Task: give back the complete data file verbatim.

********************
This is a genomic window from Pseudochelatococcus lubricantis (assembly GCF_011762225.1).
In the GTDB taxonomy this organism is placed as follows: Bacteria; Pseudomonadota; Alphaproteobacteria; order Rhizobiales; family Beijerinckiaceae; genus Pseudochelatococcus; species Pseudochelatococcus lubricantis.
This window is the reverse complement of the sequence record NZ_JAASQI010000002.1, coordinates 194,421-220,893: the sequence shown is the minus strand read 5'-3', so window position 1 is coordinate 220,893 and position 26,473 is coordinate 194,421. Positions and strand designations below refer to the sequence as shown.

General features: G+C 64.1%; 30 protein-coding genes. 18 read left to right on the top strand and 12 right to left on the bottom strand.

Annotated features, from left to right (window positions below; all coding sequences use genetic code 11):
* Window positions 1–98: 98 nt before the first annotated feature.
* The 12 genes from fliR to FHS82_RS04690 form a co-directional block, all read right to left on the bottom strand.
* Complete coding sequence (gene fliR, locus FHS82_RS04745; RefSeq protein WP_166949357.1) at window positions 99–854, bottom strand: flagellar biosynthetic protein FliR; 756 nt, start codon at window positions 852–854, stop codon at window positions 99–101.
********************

This is a genomic window from Pseudochelatococcus lubricantis (assembly GCF_011762225.1).
In the GTDB taxonomy this organism is placed as follows: Bacteria; Pseudomonadota; Alphaproteobacteria; order Rhizobiales; family Beijerinckiaceae; genus Pseudochelatococcus; species Pseudochelatococcus lubricantis.
This window is the reverse complement of the sequence record NZ_JAASQI010000002.1, coordinates 194,421-220,893: the sequence shown is the minus strand read 5'-3', so window position 1 is coordinate 220,893 and position 26,473 is coordinate 194,421. Positions and strand designations below refer to the sequence as shown.

General features: G+C 64.1%; 30 protein-coding genes. 18 read left to right on the top strand and 12 right to left on the bottom strand.

Annotated features, from left to right (window positions below; all coding sequences use genetic code 11):
* Window positions 1–98: 98 nt before the first annotated feature.
* The 12 genes from fliR to FHS82_RS04690 form a co-directional block, all read right to left on the bottom strand.
* Complete coding sequence (gene fliR, locus FHS82_RS04745; RefSeq protein WP_166949357.1) at window positions 99–854, bottom strand: flagellar biosynthetic protein FliR; 756 nt, start codon at window positions 852–854, stop codon at window positions 99–101.